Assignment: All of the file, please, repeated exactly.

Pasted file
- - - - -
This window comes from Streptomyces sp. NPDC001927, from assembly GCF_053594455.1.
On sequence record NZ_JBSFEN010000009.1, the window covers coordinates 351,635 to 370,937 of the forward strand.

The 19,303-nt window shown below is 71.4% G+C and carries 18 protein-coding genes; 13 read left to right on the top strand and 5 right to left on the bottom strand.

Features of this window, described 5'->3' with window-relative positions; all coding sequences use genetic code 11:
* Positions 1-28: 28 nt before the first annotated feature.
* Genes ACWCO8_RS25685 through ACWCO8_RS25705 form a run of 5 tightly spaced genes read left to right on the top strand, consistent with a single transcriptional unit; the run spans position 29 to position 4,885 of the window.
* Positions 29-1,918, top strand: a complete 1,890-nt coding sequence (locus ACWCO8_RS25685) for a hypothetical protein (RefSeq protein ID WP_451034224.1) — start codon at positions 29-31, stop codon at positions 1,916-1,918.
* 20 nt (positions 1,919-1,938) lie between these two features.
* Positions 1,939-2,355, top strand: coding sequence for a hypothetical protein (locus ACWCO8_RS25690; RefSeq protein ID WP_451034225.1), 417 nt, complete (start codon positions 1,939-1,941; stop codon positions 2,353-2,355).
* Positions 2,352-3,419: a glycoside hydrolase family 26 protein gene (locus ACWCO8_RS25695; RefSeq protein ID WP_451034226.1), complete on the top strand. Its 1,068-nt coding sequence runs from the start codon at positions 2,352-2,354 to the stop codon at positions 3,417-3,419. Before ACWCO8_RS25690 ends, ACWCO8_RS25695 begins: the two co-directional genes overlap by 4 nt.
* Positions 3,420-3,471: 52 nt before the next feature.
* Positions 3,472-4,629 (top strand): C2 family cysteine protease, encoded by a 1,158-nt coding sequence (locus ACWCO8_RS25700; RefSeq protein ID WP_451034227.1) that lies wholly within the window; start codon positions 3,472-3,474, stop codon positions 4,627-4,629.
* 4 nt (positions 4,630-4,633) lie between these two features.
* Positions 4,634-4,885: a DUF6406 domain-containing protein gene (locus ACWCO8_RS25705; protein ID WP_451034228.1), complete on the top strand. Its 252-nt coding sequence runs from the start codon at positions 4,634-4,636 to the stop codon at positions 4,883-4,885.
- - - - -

This window comes from Streptomyces sp. NPDC001927, from assembly GCF_053594455.1.
On sequence record NZ_JBSFEN010000009.1, the window covers coordinates 351,635 to 370,937 of the forward strand.

The 19,303-nt window shown below is 71.4% G+C and carries 18 protein-coding genes; 13 read left to right on the top strand and 5 right to left on the bottom strand.

Features of this window, described 5'->3' with window-relative positions; all coding sequences use genetic code 11:
* Positions 1-28: 28 nt before the first annotated feature.
* Genes ACWCO8_RS25685 through ACWCO8_RS25705 form a run of 5 tightly spaced genes read left to right on the top strand, consistent with a single transcriptional unit; the run spans position 29 to position 4,885 of the window.
* Positions 29-1,918, top strand: a complete 1,890-nt coding sequence (locus ACWCO8_RS25685) for a hypothetical protein (RefSeq protein ID WP_451034224.1) — start codon at positions 29-31, stop codon at positions 1,916-1,918.
* 20 nt (positions 1,919-1,938) lie between these two features.
* Positions 1,939-2,355, top strand: coding sequence for a hypothetical protein (locus ACWCO8_RS25690; RefSeq protein ID WP_451034225.1), 417 nt, complete (start codon positions 1,939-1,941; stop codon positions 2,353-2,355).
* Positions 2,352-3,419: a glycoside hydrolase family 26 protein gene (locus ACWCO8_RS25695; RefSeq protein ID WP_451034226.1), complete on the top strand. Its 1,068-nt coding sequence runs from the start codon at positions 2,352-2,354 to the stop codon at positions 3,417-3,419. Before ACWCO8_RS25690 ends, ACWCO8_RS25695 begins: the two co-directional genes overlap by 4 nt.
* Positions 3,420-3,471: 52 nt before the next feature.
* Positions 3,472-4,629 (top strand): C2 family cysteine protease, encoded by a 1,158-nt coding sequence (locus ACWCO8_RS25700; RefSeq protein ID WP_451034227.1) that lies wholly within the window; start codon positions 3,472-3,474, stop codon positions 4,627-4,629.
* 4 nt (positions 4,630-4,633) lie between these two features.
* Positions 4,634-4,885: a DUF6406 domain-containing protein gene (locus ACWCO8_RS25705; protein ID WP_451034228.1), complete on the top strand. Its 252-nt coding sequence runs from the start codon at positions 4,634-4,636 to the stop codon at positions 4,883-4,885.